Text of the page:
Flock



[flok] /flɒk/

noun
1.
a number of animals of one kind, especially sheep, goats, or birds, that keep or feed together or are herded together.
2.
a large number of people; crowd.
3.
a large group of things:
a flock of letters to answer.
4.

5.
Archaic. a band or company of persons.
verb (used without object)
6.
to gather or go in a flock or crowd:
They flocked around the football hero.
[flok] /flɒk/
noun
1.
a lock or tuft of wool, hair, cotton, etc.
2.
(sometimes used with a plural verb) wool refuse, shearings of cloth, old cloth torn to pieces, or the like, for upholstering furniture, stuffing mattresses, etc.
3.
Also called flocking. (sometimes used with a plural verb) finely powdered wool, cloth, etc., used for producing a velvetlike pattern on wallpaper or cloth or for coating metal.
4.
(def 1).
verb (used with object)
5.
to stuff with flock, as a mattress.
6.
to decorate or coat with flock, as wallpaper, cloth, or metal.
/flɒk/
noun (sometimes functioning as pl)
1.
a group of animals of one kind, esp sheep or birds
2.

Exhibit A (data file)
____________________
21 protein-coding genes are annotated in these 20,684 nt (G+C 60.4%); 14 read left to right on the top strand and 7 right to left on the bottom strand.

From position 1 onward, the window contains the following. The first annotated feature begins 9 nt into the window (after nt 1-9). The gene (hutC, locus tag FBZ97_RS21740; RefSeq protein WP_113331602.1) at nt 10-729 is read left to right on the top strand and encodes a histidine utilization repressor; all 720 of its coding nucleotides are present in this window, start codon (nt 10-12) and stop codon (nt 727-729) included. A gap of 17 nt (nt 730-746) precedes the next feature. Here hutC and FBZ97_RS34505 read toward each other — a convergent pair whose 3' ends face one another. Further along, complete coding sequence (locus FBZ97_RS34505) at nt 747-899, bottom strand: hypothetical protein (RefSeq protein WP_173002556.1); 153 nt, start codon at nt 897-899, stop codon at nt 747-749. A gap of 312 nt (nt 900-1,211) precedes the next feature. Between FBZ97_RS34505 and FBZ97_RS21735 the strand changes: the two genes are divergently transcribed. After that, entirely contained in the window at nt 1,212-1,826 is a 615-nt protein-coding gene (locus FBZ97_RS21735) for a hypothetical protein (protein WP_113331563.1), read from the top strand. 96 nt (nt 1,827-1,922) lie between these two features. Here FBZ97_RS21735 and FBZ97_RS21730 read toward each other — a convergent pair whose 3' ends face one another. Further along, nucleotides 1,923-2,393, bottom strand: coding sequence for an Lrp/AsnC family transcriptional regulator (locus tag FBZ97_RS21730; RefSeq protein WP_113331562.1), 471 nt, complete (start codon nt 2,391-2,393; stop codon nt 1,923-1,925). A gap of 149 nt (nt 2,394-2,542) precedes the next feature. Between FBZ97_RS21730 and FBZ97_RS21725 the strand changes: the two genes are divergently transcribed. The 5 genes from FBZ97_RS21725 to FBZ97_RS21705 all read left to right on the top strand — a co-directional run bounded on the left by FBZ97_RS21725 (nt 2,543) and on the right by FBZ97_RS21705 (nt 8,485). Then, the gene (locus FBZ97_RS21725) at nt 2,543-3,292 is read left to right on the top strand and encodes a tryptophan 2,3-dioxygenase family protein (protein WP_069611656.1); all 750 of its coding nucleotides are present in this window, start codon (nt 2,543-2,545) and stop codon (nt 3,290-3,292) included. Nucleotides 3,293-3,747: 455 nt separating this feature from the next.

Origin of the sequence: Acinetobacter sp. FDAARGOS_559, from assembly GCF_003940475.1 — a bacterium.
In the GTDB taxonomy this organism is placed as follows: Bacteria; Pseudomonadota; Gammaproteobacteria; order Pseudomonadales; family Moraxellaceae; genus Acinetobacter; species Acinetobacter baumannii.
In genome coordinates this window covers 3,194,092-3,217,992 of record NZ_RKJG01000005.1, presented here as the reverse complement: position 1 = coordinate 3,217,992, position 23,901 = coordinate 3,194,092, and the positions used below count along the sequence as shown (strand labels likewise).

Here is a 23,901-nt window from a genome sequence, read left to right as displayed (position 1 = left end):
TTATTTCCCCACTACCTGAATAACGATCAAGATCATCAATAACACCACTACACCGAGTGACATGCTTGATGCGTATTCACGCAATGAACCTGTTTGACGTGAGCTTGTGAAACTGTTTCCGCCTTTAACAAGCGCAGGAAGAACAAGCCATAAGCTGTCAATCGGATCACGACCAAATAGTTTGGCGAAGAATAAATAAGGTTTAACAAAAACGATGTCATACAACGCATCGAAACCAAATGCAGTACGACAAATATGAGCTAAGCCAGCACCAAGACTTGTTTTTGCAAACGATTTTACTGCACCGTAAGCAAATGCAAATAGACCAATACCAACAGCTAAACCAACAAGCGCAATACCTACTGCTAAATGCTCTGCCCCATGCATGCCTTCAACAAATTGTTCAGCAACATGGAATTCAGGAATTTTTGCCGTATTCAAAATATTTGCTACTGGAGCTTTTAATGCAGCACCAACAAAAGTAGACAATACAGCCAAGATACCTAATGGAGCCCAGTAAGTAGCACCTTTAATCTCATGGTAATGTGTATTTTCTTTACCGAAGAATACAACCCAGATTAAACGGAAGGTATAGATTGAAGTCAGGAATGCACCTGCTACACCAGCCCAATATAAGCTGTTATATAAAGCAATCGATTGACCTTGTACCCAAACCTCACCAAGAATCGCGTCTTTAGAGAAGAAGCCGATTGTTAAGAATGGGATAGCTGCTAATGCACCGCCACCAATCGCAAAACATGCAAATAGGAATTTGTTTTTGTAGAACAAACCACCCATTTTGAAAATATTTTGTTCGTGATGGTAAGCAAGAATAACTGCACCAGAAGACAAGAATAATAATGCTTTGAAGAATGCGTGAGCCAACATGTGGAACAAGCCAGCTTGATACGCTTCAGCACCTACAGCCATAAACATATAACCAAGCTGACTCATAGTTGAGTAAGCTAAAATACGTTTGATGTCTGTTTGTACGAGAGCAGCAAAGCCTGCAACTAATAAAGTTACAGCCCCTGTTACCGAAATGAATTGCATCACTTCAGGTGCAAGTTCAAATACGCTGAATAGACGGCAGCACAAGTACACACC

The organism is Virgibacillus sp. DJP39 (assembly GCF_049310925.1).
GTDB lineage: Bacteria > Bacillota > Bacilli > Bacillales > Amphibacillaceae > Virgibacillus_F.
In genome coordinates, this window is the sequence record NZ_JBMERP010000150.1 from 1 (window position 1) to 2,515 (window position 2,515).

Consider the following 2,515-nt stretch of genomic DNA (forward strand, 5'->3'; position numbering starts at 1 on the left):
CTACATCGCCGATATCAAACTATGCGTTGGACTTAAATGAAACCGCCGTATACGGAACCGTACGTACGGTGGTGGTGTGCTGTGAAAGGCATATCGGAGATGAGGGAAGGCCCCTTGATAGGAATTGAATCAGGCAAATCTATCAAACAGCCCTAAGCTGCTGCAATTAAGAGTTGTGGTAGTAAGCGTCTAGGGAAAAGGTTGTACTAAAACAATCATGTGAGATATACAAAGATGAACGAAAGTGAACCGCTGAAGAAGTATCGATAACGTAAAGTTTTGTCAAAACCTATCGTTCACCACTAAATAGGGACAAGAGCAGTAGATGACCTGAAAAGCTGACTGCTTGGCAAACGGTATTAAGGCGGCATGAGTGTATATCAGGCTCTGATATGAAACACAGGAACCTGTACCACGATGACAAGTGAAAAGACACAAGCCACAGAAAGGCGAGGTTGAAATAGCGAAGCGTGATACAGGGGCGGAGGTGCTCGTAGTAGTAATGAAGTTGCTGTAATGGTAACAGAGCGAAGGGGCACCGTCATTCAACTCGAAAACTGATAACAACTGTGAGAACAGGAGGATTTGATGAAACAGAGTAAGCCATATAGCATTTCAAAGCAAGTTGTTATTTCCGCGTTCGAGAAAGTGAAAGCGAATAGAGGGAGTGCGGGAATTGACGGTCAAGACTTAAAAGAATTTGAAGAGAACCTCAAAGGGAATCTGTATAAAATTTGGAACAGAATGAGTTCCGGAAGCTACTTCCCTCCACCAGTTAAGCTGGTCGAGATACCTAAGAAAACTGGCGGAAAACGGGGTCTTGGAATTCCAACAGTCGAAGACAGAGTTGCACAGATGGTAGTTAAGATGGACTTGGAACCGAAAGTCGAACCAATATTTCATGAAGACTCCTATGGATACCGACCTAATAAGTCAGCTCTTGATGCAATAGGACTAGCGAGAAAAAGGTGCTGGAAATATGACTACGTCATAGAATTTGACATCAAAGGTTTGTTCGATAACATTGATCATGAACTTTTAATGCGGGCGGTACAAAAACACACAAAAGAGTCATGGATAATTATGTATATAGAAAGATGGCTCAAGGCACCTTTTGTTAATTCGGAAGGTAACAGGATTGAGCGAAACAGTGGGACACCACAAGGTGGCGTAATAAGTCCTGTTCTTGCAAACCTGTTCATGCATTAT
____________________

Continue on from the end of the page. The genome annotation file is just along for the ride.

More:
a large number of people; crowd
3.
a body of Christians regarded as the pastoral charge of a priest, a bishop, the pope, etc
4.
(rare) a band of people; group
verb (intransitive)
5.
to gather together or move in a flock
6.
to go in large numbers: people flocked to the church
/flɒk/
noun
1.
a tuft, as of wool, hair, cotton, etc
2.

3.
very small tufts of wool applied to fabrics, wallpaper, etc, to give a raised pattern
4.
another word for floccule
verb
5.
(transitive) to fill, cover, or ornament with flock
n.

Old English flocc “a group of persons, company, troop,” related to Old Norse flokkr “crowd, troop, band,” Middle Low German vlocke “crowd, flock (of sheep);” not found in other Germanic languages; perhaps related to folc “people,” but the metathesis would have been unusual for Old English.

Extended c.1200 to “a number of animals of one kind moving or feeding together;” of domestic animals c.1300. Transferred to bodies of Christians, in relation to Christ or their local pastor, from mid-14c.

“tuft of wool,” mid-13c., probably from Old French floc, from Latin floccus “flock of wool, lock of hair.”
v.

“gather, congregate,” c.1300, from flock (n.). Related: Flocked; flocking.

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    [flok-bed] /ˈflɒkˌbɛd/ noun 1. a with a mattress stuffed with wool refuse, shearings of cloth, or the like.

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